Both films are driven by a well-written screenplay and an even better form of storytelling. 500 Days has a non-chronological pattern of the character’s life, jumping back and forth between the good parts of his relationship and the bad. It lets the viewer understand the world better and in-depth, which would not have happened if everything followed the classic three-act structure. Just like Tom, we end up thinking of Summer as this manic-pixie dream girl. But, the matter of fact is, we are being deceived by not seeing Summer’s point of view. To us, and to the main character, the girl is not a person but an idea of all things great about love. She is a concept, a painting on the wall that doesn’t seem to have a mind of her own. She exists only to enhance and exaggerate the inner problems of our character- he breaks out in a dance number as soon as he gets the notion of his feelings being reciprocated. This constant, self-mythologizing forms the crux of his psyche. No wonder it was one of the most misunderstood movies of the 2000s.

This is why, during the film, when she expresses her reservations about true love, it seems so alien to us. We think that the girl is not right for the guy. While the truth is the complete opposite. We end up seeing a one-sided, selfish perspective of a young man who imposes his illusion on a girl who does not share the same feelings. It only feels shocking because we do not see the girls’ perspective. And the irony of her name being in the title makes it depressingly hilarious! It’s not about a girl named Summer; it’s about a guy’s idea of her. It is safe to say that Tom wants love to be the “be all, end all” thing in his life.

Deconstructing Love

Coming back to Amélie, we see a person with hardly a selfish bone in her body. Maybe her motivation to help people is driven by the need to be loved. But the need never seems to overtake her tendency to help people out. Her acts of kindness might throw people off, but our main character is flawed. She is socially anxious, which is celebrated nowadays more than taken care of. Thank you, Internet! Throughout the film, we hope for the character to get whatever makes her happy. She is already seen to be happy in the little pleasures of life.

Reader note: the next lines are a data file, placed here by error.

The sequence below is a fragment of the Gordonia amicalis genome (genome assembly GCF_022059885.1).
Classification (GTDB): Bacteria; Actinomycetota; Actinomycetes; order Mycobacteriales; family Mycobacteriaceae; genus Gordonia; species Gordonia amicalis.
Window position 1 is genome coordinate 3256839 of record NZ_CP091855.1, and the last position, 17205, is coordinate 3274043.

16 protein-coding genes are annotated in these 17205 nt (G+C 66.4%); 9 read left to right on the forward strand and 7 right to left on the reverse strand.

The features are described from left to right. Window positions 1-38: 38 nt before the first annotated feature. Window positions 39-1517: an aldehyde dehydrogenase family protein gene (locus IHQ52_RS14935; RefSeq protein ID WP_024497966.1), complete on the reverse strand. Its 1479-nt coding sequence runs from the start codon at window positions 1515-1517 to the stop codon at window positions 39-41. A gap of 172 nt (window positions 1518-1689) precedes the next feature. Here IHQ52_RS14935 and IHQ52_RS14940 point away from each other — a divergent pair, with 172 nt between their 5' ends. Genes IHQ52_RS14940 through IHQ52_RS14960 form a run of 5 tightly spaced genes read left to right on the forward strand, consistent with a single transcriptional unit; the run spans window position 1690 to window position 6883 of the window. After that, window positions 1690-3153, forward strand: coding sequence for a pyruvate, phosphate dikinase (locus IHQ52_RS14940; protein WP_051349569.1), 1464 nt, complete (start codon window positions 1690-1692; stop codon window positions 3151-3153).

When Nino, the equally if not more awkward guy, stumbles into her life, it just becomes a more fantasy-fueled cat-and-mouse chase that results in a spectrum of all feelings positive. The love interest complements her existence, not overrides it. Their exchanges, albeit indirect, are endearing and never cringe-inducing. Even the flaws work out in her favour-we have a young woman with a hyperactive imagination to the point she dismisses reality every now and then. However, she does it to be resiliently aware of the people in life who need some help in order to make it slightly better.

Deconstructing Love

Overall, through their contrasting lenses, we are able to see the various aspects of love- good and bad. Should we become optimistic or pessimistic towards romance just because we spent two hours looking at the screen, making us feel a certain type of way? No. Are you going to be a jerk to your friends tomorrow because you watched American Psycho? Get a life. Art is subjective. It is just imagination used to show some reality in an interesting light.

What’s the point of me going on about all this? Is love worth it? Yes, only if it is not the prime focus of your existence. If you manage to become comfortable with yourself first, then love can follow suit.

Deconstructing Love


  • Masud Zaman

    Masud Zaman, Managing Editor at The Interlude, is currently pursuing his studies in New York City. He is an aspiring filmmaker and a freelance writer. He is constantly working in and around the entertainment industry, occasionally wearing many hats as an actor, comic, writer, content creator and editor.